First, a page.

2. “The fact that officers of this department took the time to seek out and arbitrarily cite this individual,” Dindinger said, “indicates to me the Rathdrum Police Department has far too much time on its hands and is perhaps itself ‘non-essential.'”

    I like the way he thinks. He should consider running for DA as a libertarian.

    1. So he could lose the election?

  3. Staying home doesn’t make sense if it means you’re going to lose that home.

    1. You can always write in “Bernard Sanders” this November.

      1. No need. Just vote for Joe. Bernie will be the president of vice, and will have an amendment twenty-five certification in his pocket at the inauguration.
        Fun fact: If the dems can keep the house and get the senate when ol’ Joe wins, they can designate the DNC as the organization that is allowed to certify under the 25th amendment.

        – “or of such other body as Congress may by law provide” –

        “Section 4. Whenever the Vice President and a majority of either the principal officers of the executive departments or of such other body as Congress may by law provide, transmit to the President pro tempore of the Senate and the Speaker of the House of Representatives their written declaration that the President is unable to discharge the powers and duties of his office, the Vice President shall immediately assume the powers and duties of the office as Acting President.”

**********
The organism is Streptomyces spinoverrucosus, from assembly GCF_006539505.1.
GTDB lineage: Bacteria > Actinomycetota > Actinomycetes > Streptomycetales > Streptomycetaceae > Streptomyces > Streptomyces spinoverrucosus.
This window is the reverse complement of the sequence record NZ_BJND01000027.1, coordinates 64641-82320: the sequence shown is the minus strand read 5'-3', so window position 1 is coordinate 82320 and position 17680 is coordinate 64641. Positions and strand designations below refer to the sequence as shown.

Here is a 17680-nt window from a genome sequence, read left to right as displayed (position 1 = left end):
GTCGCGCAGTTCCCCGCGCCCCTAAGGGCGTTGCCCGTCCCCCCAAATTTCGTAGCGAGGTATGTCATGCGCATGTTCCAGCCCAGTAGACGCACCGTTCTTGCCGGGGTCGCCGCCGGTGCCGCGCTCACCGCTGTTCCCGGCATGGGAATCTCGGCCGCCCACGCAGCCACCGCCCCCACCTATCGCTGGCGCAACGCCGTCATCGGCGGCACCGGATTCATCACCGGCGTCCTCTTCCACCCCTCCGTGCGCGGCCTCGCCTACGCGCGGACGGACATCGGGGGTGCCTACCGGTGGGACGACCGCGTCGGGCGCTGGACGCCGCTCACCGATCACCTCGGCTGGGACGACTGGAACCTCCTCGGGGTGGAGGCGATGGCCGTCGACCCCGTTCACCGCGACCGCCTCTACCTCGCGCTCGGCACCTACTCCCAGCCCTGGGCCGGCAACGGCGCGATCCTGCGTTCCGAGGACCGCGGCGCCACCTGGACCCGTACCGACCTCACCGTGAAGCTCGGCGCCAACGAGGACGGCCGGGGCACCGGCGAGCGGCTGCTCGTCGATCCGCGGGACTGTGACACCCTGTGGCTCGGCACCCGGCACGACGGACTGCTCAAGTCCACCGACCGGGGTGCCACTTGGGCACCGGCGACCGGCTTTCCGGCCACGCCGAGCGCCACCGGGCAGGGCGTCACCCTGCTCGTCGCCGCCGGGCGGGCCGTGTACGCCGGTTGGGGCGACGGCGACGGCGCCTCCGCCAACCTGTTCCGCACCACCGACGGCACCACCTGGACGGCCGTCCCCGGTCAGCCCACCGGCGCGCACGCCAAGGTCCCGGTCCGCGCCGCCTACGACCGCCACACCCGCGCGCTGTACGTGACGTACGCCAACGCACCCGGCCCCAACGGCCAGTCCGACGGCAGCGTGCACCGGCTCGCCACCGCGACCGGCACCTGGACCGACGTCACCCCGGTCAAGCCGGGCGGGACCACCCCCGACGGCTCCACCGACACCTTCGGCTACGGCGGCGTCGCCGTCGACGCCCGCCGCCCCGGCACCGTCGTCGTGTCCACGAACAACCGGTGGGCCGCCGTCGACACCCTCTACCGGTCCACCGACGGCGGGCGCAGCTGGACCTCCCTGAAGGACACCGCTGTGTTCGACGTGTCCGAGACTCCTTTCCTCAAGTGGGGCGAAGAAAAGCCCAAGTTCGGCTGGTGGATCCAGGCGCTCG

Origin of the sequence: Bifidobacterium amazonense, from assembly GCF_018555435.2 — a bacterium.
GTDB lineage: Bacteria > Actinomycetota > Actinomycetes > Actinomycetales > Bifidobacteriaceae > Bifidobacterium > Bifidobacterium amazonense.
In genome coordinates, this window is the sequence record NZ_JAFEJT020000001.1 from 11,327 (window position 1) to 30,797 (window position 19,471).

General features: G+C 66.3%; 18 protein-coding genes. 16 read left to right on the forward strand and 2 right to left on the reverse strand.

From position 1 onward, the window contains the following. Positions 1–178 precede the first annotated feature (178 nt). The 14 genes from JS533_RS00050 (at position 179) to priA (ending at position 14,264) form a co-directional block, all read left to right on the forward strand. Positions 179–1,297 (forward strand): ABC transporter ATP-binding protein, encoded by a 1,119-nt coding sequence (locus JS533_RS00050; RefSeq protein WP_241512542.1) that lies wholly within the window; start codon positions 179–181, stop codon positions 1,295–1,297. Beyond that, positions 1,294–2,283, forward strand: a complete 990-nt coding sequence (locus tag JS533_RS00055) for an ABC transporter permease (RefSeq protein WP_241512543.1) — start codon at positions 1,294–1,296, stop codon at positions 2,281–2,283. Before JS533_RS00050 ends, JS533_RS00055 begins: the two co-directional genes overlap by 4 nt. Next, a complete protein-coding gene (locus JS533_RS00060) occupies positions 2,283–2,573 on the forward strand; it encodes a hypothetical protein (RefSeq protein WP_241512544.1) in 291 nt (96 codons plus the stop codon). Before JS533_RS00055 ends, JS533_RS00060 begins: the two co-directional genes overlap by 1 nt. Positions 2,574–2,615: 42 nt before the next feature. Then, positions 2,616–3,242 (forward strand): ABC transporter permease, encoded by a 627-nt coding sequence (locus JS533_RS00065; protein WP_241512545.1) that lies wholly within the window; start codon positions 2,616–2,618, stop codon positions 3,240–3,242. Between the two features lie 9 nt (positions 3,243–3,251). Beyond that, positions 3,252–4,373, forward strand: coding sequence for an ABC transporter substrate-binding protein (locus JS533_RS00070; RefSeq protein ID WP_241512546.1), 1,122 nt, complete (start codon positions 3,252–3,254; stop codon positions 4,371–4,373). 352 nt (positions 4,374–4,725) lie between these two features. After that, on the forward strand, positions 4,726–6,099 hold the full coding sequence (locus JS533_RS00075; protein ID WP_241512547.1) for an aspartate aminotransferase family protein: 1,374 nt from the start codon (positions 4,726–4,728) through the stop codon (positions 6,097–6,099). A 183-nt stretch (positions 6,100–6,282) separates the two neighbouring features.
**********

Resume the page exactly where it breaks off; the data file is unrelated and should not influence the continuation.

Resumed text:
4. We have way too many cops in this country.

    1. Imagine if there were no government police or prosecutors, that instead victims had to hire their own (probably handled by insurance companies, of course). No way to justify their employment by creating victimless crimes which can only be prosecuted by a government standing in as the representative of society which is harmed even when no single individual is harmed.

      Funny how a crime can hurt everyone without hurting anyone.

    2. We need to replace all cops with a blockchain.

      1. makes it easier to chain up the blockheads in blue government issued costumes.

  5. But it all was bullshit
    It was a goddamn joke

  6. I keep reading predictions that there will eventually be a left/right civil war over this and that the right has all the guns. But crap like this event lead me to believe that the cops ain’t going to be on the side of the right. Maybe your average proggie will cower in his basement when the shooting starts, but cops will follow orders and are pretty heavily armed.

    1. Plenty of lefties own guns.

      1. Yep. They lie about that too.

    2. Thats why you take the police stations first

      1. Simultaneous with the broadcast stations.
        (I guess the web pretty much messed that one up)